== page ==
This furthers the notion that Oedipus’ hamartia is his hubris as a hero’s hamartia is often something that serves as their greatest strength in moderation but their downfall in excess. Oedipus’ confidence in his reason and his charisma derived from self-confidence attracts the support of the Thebans. However, in excess, Oedipus’ pride leads him uncover the devastating truth of his identity and effects the wrath of the gods. Oedipus’ flawed nature is crucial to the development of catharsis as it his flaws that make Oedipus relatable to the audience so that they may become attached to him. Should Oedipus, be too ‘perfect’ the audience would not be able to find themselves in him and thus would not be able to learn from him, which would contradict the purpose of a tragedy according to Aristotle.
Othello is presented as a respectful and honorable prince loved by all, but unexpectedly he grows an enemy, Iago. Iago vows to get vengeance on Othello because Othello made Cassio his lieutenant instead of Iago. Iago then takes control of fate in the play as he diabolically invents a plan to manipulate Othello into believing that Desdeomona was having an affair with Cassio. Furthermore, Othello’s tragic flaw was that he was gullible, therefore eventhough Othello was infatuated with Desdemona he chose to believe in Iago’s lies about Desdemona’s “affair”. For example, throughout the entire play, Othello committed irrational actions voluntarily because he was overtaken by jealousy that Iago developed with lies.
Macbeth: Why He is a Tragic Hero Exactly what is a tragic hero? A tragic hero, according to Aristotle, is a literary character who makes a judgement error that leads them to his/her own destruction. They have been further described as an imperfect someone who has noble status who caused their own downfall. They are also known to gather sympathy from the audiences and readers. In the story of Macbeth, the protagonist is seen to have all the characteristics of a tragic hero.
The author uses Othello’s death to show all of the events that have led to this dramatic disaster. Shakespeare also uses Othello’s death to portray the theme of the power of vengeance. The idea that Desdemona would betray him hurt him deeply, but once Othello realizes he has killed her in vain he cannot live with the pain. After Othello’s death Cassio reminds bystanders that Othello is “full of heart” meaning he embodies love and kindness (V.ii. 776).
Aristotle’s version of a tragic hero is a person who makes judgement mistakes which causes his or her own downfall. In the play Macbeth written by Shakespeare, the main character Macbeth is an example of Aristotle’s description of a tragic hero. Macbeth fits the definition of an Aristotelian tragic hero by his nobility turning into excessive pride due to his felonious actions, but after his fall from grace he becomes conscious of his lost virtue and he begins to regain his integrity. Macbeth originally appears as a noble and valiant war hero in the beginning of the play. Macbeth was portrayed as an extremely loyal and brave soldier who would risk his life for King Duncan at first.
Aristotle defines a tragic hero to be a man with outstanding greatness, but cursed with a tragic flaw. Tragic heroes have typically been linked to tragedies and two excellent examples of tragic heroes are: Oedipus Rex and Othello. In Othello by William Shakespeare, Othello is driven to his end by his irrational actions, and fate. Sophocles also presents his work Oedipus Rex to tell the pitiful story of Oedipus who was condemned by gods to a terrible fate. In both dramas, William Shakespeare and Sophocles presented tragic heroes that were led to their downfalls by the power of fate, and the consequences of their freewill actions.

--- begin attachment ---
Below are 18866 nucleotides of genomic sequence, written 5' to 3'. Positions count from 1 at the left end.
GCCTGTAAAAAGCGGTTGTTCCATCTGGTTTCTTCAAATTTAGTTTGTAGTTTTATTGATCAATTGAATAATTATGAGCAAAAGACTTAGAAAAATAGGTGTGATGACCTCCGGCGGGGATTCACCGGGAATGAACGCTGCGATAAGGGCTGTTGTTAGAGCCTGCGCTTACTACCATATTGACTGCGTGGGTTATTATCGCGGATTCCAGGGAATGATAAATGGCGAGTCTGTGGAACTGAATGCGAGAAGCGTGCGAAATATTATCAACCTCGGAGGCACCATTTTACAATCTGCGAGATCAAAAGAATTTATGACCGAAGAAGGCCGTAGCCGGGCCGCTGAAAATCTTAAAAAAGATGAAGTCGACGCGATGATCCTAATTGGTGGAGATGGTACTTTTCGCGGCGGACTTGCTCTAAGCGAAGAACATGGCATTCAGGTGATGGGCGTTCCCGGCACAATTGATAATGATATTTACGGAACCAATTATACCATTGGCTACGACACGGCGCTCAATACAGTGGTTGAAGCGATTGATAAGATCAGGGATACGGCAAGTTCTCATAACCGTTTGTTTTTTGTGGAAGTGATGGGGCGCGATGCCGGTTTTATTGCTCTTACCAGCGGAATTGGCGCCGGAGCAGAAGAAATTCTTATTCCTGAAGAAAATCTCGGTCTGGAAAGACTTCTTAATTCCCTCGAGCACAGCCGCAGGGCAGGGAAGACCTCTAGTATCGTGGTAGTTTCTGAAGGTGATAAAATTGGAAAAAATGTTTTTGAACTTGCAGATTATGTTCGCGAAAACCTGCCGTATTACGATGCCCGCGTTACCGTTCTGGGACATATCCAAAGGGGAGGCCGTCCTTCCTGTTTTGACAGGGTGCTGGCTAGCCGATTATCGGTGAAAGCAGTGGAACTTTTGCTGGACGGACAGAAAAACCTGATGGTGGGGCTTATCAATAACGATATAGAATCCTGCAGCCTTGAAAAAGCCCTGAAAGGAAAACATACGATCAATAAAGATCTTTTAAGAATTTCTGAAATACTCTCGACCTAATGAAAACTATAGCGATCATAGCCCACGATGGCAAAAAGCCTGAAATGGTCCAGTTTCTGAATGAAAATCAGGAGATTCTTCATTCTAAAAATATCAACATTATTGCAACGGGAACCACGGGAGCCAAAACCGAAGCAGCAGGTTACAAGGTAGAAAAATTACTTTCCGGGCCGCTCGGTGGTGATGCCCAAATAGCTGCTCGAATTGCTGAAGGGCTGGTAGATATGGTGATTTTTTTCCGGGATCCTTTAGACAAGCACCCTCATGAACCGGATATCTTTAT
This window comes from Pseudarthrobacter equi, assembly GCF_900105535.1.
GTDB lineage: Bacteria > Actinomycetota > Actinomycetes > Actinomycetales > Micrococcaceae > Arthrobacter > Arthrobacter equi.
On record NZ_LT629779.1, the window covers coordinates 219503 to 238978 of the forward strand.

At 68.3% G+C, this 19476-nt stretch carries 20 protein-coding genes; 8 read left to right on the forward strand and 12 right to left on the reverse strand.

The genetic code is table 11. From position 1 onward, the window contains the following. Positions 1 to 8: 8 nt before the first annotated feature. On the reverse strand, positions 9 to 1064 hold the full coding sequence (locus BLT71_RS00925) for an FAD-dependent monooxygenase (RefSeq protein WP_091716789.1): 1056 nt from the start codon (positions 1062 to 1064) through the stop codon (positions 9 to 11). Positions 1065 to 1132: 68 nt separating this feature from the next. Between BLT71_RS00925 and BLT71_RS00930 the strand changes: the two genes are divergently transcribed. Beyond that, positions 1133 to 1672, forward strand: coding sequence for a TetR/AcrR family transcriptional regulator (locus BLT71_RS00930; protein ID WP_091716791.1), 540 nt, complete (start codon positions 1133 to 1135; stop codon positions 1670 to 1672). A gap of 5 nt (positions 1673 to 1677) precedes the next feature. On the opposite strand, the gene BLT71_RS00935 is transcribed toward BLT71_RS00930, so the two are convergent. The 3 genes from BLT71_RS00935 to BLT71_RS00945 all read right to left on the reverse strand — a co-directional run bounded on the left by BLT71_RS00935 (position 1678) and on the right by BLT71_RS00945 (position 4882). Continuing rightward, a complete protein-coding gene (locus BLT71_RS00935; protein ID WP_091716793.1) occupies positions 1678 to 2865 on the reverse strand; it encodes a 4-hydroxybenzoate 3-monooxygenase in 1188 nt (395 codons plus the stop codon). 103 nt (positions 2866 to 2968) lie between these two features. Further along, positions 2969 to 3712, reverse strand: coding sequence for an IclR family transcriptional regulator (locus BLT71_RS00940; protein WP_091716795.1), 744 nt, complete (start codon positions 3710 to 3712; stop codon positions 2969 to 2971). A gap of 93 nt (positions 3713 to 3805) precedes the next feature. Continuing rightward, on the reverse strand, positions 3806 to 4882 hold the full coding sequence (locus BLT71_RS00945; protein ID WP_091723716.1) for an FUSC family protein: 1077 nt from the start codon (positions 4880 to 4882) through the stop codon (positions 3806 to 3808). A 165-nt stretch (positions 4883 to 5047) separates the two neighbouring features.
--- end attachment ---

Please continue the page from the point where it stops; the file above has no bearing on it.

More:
Iago let his vengeful ways and deceitful motives alter his decisions while Othello appears in the opening acts as the very personification of self control”(Harbage). The two characters are meant to balance each other out, but Iago gets too deep in Othello’s head, leaving him susceptible to lash out. Shakespeare wants to bring attention to the fact that no matter how hard one tries, the darkness creeps on eventually and wins. By this point in the play, all the character’s true colors have been shown. “Othello is forced to recognize that he lives in a tragic world, and he pays the price” which causes him to have his tragic downfall(Harbage).
Greek tragedy, according to M.H. Abrams, is a representation of serious action which results to a disastrous conclusion for the protagonist. Aristotle, on the other hand, also argues that tragedy involves a hero, a man or a woman, who is more moral than we are. He or she goes through reversals of fortune from joy to suffering because of his own tragic flaw called hamartia which is the error of judgment or his own hubris which is pride. Tragedy fills the reader's emotions with pity and fear as the tragic hero is judged unequally and is stricken by misfortune which he does not truly deserve.
Okonkwo can definitely be characterized as a tragic hero because he meets Aristotle 's standards of being an impressive figure that the reader can empathize with, possesses the essential qualities of goodness, appropriateness, lifelike, and consistency, and his death is due to a fatal flaw that results in a moral/lesson for the
W.H. Auden once said, “The truly tragic kind of suffering is the kind produced and defiantly insisted upon by the hero himself so that, instead of making him better, it makes him worse.” This suffering is what makes a tragic hero, along with other criteria. As is common in all tragedies, Antigone by Sophocles contains a very obvious tragic hero. Of the many characters, two stand out with similar flaws, Antigone and Creon. They are both flawed in their excessive pride, or hubris.